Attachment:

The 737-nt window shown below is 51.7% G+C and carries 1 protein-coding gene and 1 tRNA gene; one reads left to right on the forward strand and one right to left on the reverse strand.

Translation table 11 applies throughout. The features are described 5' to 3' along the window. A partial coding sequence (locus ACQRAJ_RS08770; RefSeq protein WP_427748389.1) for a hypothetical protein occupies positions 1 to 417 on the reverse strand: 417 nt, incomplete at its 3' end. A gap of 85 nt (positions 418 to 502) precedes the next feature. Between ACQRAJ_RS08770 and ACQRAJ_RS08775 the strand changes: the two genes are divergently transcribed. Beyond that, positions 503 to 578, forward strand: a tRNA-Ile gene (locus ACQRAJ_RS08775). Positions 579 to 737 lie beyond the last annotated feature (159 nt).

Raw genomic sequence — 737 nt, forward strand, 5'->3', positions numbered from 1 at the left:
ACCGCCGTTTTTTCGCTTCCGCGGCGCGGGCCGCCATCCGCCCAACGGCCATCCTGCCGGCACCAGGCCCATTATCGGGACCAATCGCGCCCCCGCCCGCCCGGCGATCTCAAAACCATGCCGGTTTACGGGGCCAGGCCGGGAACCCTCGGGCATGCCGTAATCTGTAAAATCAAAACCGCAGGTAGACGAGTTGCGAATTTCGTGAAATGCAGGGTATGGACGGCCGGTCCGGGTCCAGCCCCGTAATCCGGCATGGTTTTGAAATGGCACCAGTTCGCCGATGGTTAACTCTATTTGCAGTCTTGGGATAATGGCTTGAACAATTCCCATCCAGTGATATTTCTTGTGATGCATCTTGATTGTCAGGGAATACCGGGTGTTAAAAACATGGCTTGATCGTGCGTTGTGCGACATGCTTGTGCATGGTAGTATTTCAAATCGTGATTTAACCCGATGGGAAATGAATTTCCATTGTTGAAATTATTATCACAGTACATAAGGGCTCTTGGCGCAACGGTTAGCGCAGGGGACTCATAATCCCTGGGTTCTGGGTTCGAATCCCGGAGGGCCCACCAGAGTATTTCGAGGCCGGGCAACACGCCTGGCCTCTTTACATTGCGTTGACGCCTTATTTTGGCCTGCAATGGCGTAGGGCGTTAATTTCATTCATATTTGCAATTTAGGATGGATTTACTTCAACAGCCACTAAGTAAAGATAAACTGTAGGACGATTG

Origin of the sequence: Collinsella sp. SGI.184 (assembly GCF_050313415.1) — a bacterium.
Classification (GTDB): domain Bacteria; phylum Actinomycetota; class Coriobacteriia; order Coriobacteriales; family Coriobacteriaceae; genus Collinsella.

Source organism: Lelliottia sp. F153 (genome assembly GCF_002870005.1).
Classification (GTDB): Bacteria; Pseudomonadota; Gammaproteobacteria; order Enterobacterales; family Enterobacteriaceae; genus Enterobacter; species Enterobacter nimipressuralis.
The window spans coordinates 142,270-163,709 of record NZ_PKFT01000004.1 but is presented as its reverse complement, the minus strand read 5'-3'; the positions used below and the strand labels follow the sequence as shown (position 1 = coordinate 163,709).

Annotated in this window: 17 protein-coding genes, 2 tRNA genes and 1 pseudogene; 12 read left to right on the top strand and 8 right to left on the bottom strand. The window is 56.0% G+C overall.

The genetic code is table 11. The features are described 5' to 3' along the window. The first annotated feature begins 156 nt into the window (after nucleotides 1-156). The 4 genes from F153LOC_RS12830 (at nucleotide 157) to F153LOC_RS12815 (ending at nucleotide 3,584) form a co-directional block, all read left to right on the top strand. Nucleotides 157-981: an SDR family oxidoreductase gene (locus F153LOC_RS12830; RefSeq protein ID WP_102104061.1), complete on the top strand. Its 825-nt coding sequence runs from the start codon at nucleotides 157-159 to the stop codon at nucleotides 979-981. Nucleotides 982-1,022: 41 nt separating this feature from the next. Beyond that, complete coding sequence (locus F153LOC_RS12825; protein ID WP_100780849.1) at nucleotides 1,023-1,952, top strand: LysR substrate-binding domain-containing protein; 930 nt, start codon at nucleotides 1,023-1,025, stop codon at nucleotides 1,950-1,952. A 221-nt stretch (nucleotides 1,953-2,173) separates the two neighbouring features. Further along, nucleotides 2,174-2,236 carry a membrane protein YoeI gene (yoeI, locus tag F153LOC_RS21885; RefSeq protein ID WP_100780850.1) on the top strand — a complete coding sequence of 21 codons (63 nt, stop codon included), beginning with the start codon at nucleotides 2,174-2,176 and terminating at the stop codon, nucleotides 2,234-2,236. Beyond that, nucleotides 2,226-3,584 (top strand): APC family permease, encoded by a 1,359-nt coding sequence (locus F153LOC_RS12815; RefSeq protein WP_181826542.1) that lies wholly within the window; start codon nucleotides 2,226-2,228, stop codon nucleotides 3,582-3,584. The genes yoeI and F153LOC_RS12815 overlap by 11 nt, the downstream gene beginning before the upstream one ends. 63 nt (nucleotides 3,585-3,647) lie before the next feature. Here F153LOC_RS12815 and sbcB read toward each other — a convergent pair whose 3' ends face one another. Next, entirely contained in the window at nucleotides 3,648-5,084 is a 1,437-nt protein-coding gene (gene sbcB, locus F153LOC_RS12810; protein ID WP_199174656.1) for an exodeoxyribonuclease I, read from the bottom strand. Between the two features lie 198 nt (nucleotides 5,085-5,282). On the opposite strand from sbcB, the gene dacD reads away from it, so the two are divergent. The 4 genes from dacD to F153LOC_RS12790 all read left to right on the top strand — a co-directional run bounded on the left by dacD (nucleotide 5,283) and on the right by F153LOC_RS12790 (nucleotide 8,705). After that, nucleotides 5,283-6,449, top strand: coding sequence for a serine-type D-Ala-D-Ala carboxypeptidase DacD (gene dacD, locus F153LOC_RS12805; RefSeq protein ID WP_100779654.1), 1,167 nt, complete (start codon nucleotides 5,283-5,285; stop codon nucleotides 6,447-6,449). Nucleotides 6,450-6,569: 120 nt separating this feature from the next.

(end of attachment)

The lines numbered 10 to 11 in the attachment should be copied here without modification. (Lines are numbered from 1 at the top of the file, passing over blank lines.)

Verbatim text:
Annotated in this window: 17 protein-coding genes, 2 tRNA genes and 1 pseudogene; 12 read left to right on the top strand and 8 right to left on the bottom strand. The window is 56.0% G+C overall.

The genetic code is table 11. The features are described 5' to 3' along the window. The first annotated feature begins 156 nt into the window (after nucleotides 1-156). The 4 genes from F153LOC_RS12830 (at nucleotide 157) to F153LOC_RS12815 (ending at nucleotide 3,584) form a co-directional block, all read left to right on the top strand. Nucleotides 157-981: an SDR family oxidoreductase gene (locus F153LOC_RS12830; RefSeq protein ID WP_102104061.1), complete on the top strand. Its 825-nt coding sequence runs from the start codon at nucleotides 157-159 to the stop codon at nucleotides 979-981. Nucleotides 982-1,022: 41 nt separating this feature from the next. Beyond that, complete coding sequence (locus F153LOC_RS12825; protein ID WP_100780849.1) at nucleotides 1,023-1,952, top strand: LysR substrate-binding domain-containing protein; 930 nt, start codon at nucleotides 1,023-1,025, stop codon at nucleotides 1,950-1,952. A 221-nt stretch (nucleotides 1,953-2,173) separates the two neighbouring features. Further along, nucleotides 2,174-2,236 carry a membrane protein YoeI gene (yoeI, locus tag F153LOC_RS21885; RefSeq protein ID WP_100780850.1) on the top strand — a complete coding sequence of 21 codons (63 nt, stop codon included), beginning with the start codon at nucleotides 2,174-2,176 and terminating at the stop codon, nucleotides 2,234-2,236. Beyond that, nucleotides 2,226-3,584 (top strand): APC family permease, encoded by a 1,359-nt coding sequence (locus F153LOC_RS12815; RefSeq protein WP_181826542.1) that lies wholly within the window; start codon nucleotides 2,226-2,228, stop codon nucleotides 3,582-3,584. The genes yoeI and F153LOC_RS12815 overlap by 11 nt, the downstream gene beginning before the upstream one ends. 63 nt (nucleotides 3,585-3,647) lie before the next feature. Here F153LOC_RS12815 and sbcB read toward each other — a convergent pair whose 3' ends face one another. Next, entirely contained in the window at nucleotides 3,648-5,084 is a 1,437-nt protein-coding gene (gene sbcB, locus F153LOC_RS12810; protein ID WP_199174656.1) for an exodeoxyribonuclease I, read from the bottom strand. Between the two features lie 198 nt (nucleotides 5,085-5,282). On the opposite strand from sbcB, the gene dacD reads away from it, so the two are divergent. The 4 genes from dacD to F153LOC_RS12790 all read left to right on the top strand — a co-directional run bounded on the left by dacD (nucleotide 5,283) and on the right by F153LOC_RS12790 (nucleotide 8,705). After that, nucleotides 5,283-6,449, top strand: coding sequence for a serine-type D-Ala-D-Ala carboxypeptidase DacD (gene dacD, locus F153LOC_RS12805; RefSeq protein ID WP_100779654.1), 1,167 nt, complete (start codon nucleotides 5,283-5,285; stop codon nucleotides 6,447-6,449). Nucleotides 6,450-6,569: 120 nt separating this feature from the next.